During the current, long losing spell in football to Florida, I've often offered my opinion to people - those believing the Dogs are cursed in Jacksonville and the Gators have some sort of major psychological advantage over Georgia - it's not that our team is hexed, unlucky, or doesn't necessarily play up to its potential whenever matched with Florida.
The Gators have simply been that much better than the Bulldogs for the last two-plus decades.
As we've all been reminded, the Bulldogs are now 3-18 versus the Gators since 1990, but what many don't realize is that Georgia was underdogs entering 17 of the 21 games. In other words, according to the experts in Vegas, the Dogs were to supposed to have lost nearly each of the 21 meetings.
The Bulldogs playing the underdog role in Jacksonville included this past Saturday. Georgia was actually a two- to three-point favorite for much of the week. Suddenly, an hour or so before kickoff, the line started dropping, and by game time, it was Florida who was favored by a point.
At that moment, I mentioned to my wife what Lee Corso has insinuated before on GameDay regarding late steam on line movement: Somebody somewhere knows something [to move a line that quickly in favor of the other team].
I have understood for years, and many blog comments and emails have reminded me, that Florida being a one-point favorite over Georgia doesn't literally mean Vegas thought the Gators would win by a single point. Rather, for most games, the line is set to have an equal amount of wagered money on both sides.
However, if Florida, or any team, is favored, whether by one or 100 points, to defeat another, then the Gators should or are expected for all intents and purposes to defeat the other team by roughly that many points.
Since 1990, considering all 21 Georgia-Florida meetings, the Gators have been a little less than an 11-point favorite over the Bulldogs on average. During that same period, Florida's average margin of victory over Georgia (considering all games - wins and losses) is 14.5 points.
When playing the Bulldogs since '90, on average, one could say the Gators have been approximately 3.5 points better than what was expected from them.
The following is Georgia's record/point spread/scoring data against its five biggest rivals since 1990. Listed after each opponent is the following muddled information:
- Georgia's actual record versus the opponent beginning with '90
- The number of those games the Bulldogs were favored/the underdog
- Georgia's average point spread/its average scoring margin (the difference between scoring margin and point spread in parenthesis)
GEORGIA TECH: 15-5, 13/7, 2.9-pt favorite/+8.8 margin (+5.9 difference)
AUBURN: 11-9, 13/7, Avg. spread exactly even/+0.6 margin (+0.6 difference)
S. CAROLINA: 13-6, 17/2, 6.7-pt favorite/+6.1 margin (-0.6 difference)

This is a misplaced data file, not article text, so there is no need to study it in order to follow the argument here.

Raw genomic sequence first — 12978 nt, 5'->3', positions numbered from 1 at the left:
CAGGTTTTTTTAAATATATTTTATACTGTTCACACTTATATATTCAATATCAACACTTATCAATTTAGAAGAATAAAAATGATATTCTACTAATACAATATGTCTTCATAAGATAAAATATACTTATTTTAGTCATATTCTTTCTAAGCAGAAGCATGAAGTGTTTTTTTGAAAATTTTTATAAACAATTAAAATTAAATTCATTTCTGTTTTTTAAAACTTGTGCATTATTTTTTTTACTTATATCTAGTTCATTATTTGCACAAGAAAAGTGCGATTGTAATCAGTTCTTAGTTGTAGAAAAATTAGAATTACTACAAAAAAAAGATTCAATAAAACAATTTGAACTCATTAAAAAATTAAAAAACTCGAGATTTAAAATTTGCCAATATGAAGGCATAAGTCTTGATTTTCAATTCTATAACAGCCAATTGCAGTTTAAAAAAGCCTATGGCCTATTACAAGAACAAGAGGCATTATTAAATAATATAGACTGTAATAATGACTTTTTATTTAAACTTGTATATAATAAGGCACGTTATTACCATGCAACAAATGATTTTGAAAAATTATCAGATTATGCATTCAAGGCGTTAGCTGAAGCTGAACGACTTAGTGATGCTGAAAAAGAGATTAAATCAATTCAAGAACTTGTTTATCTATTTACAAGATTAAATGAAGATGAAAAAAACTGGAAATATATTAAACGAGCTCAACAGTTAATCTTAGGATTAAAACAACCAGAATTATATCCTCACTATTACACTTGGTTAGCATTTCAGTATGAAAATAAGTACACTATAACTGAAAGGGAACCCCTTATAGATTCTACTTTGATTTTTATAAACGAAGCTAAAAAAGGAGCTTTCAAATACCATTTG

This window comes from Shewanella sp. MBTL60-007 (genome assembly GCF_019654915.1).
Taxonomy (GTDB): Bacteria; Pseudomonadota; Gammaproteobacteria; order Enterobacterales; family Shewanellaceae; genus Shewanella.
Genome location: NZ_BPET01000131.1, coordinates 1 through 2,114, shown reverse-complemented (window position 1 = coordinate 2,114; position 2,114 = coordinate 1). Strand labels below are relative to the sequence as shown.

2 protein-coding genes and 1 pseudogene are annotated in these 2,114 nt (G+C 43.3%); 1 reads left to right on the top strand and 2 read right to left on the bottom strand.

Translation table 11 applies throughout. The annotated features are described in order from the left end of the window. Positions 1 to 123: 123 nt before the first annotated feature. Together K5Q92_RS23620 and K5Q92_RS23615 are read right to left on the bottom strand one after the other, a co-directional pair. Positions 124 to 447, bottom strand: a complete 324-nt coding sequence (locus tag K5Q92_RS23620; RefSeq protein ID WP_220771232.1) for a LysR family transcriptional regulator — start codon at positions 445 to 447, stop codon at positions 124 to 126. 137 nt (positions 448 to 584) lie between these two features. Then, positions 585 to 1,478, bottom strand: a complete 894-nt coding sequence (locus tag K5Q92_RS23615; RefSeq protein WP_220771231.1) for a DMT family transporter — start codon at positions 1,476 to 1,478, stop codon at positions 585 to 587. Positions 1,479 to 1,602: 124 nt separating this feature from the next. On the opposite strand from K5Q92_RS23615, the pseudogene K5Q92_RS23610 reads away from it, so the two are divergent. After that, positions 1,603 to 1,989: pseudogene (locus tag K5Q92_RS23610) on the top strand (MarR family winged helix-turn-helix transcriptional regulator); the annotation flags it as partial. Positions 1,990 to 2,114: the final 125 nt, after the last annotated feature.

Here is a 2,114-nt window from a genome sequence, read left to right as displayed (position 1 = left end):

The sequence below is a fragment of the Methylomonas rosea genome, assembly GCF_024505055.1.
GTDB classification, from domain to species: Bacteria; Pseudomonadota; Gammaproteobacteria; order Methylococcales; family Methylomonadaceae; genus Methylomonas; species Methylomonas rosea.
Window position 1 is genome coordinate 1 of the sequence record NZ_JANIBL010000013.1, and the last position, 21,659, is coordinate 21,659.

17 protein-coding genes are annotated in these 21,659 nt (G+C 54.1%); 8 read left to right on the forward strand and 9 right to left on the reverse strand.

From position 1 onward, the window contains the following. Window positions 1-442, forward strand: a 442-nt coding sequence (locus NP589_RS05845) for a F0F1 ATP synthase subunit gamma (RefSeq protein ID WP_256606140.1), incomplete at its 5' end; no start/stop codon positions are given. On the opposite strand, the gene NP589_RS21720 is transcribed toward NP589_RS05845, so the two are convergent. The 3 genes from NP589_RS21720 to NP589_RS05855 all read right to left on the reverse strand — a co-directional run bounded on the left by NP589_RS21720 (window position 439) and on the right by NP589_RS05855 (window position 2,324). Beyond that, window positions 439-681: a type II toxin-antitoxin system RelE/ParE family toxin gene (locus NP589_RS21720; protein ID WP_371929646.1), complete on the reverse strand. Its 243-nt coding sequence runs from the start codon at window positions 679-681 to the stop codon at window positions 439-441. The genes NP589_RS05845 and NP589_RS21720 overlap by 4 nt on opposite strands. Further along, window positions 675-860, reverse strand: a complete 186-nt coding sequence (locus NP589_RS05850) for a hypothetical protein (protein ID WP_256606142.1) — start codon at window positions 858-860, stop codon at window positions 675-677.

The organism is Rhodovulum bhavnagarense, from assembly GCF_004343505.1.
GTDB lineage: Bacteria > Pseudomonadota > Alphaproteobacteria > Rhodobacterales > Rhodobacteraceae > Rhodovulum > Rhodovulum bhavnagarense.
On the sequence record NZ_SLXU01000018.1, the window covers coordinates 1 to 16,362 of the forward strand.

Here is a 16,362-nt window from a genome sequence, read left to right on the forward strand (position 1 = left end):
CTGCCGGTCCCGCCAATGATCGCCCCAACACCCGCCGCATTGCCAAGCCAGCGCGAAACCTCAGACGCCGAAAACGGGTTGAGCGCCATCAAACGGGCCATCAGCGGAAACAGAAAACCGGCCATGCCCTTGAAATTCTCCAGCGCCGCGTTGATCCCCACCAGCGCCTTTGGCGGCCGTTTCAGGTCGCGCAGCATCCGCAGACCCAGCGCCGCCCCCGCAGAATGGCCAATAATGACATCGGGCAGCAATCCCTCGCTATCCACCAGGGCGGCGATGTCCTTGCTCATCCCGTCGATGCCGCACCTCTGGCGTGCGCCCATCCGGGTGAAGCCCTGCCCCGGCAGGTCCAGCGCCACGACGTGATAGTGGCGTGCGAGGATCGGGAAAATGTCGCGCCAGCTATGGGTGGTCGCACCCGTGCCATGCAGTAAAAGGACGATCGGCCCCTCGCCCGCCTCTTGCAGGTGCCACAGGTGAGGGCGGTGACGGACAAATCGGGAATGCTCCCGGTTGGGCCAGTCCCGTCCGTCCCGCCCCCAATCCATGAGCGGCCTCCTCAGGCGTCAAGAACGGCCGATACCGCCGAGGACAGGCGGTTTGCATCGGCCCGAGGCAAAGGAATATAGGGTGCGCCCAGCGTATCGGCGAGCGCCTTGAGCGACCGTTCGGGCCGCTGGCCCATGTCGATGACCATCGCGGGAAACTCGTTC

FLORIDA: 3-18, 4/17, 10.9-pt underdog/-14.5 margin (-3.6 difference)
TENNESSEE: 7-12, 10/9, 0.7-pt underdog/-5.4 margin (-4.7 difference)
Confused? In short, more so than against the Gators, it appears to me Georgia has been more disappointing, in terms of what was expected, versus South Carolina and Tennessee. The Bulldogs have been favored in 17 games versus the Gamecocks but have won just 13. Against the Vols, Georgia has been favored in 10, winning just seven, with an average difference between the point spread and scoring margin of nearly five in favor of Tennessee.
How does Georgia's lack of success against Florida stack up against the Gators' other rivals over the last 20+ seasons? The following is the same data but for Florida against its rivals since 1990:
LSU: 15-6, 18/3, 9.6-pt favorite/+14.1 margin (+4.5 difference)
S. CAROLINA: 17-1, 18/0, 17.2-pt favorite/+21.1 margin (+4.0 difference)
FLORIDA ST.: 10-11-1, 10/12, 1.3-pt favorite/+4.9 margin (+3.6 difference)
GEORGIA: 18-3, 17/4, 10.9-pt favorite/+14.5 margin (+3.6 difference)
TENNESSEE: 15-6, 17/4, 5.1-pt underdog/+6.6 margin (+1.5 difference)
In regard to its non-favorable difference in average point spread and scoring margin, Georgia is not alone in its lack of success against Florida. Besides when facing Tennessee, the Gators have a positive difference of more than 3.5 points than all of its biggest rivals.
Let me stress that I realize point spreads, scoring margins, and their differences aren't the end-all, be-all indicators in determining a team's success, or lack thereof, against the opposition over a period of time. I know that the aforementioned data might be considered a bit of a stretch...
However, I do feel the above analysis does support, even if the slightest, what I've said for the last several years regarding Georgia's lack of success in the Florida series:
Georgia's problem isn't that it suddenly doesn't play well when facing the Gators. For the most part, the Bulldogs, like most any team playing Florida, plain and simply haven't been as good as the Gators, whether during those games or leading up to them.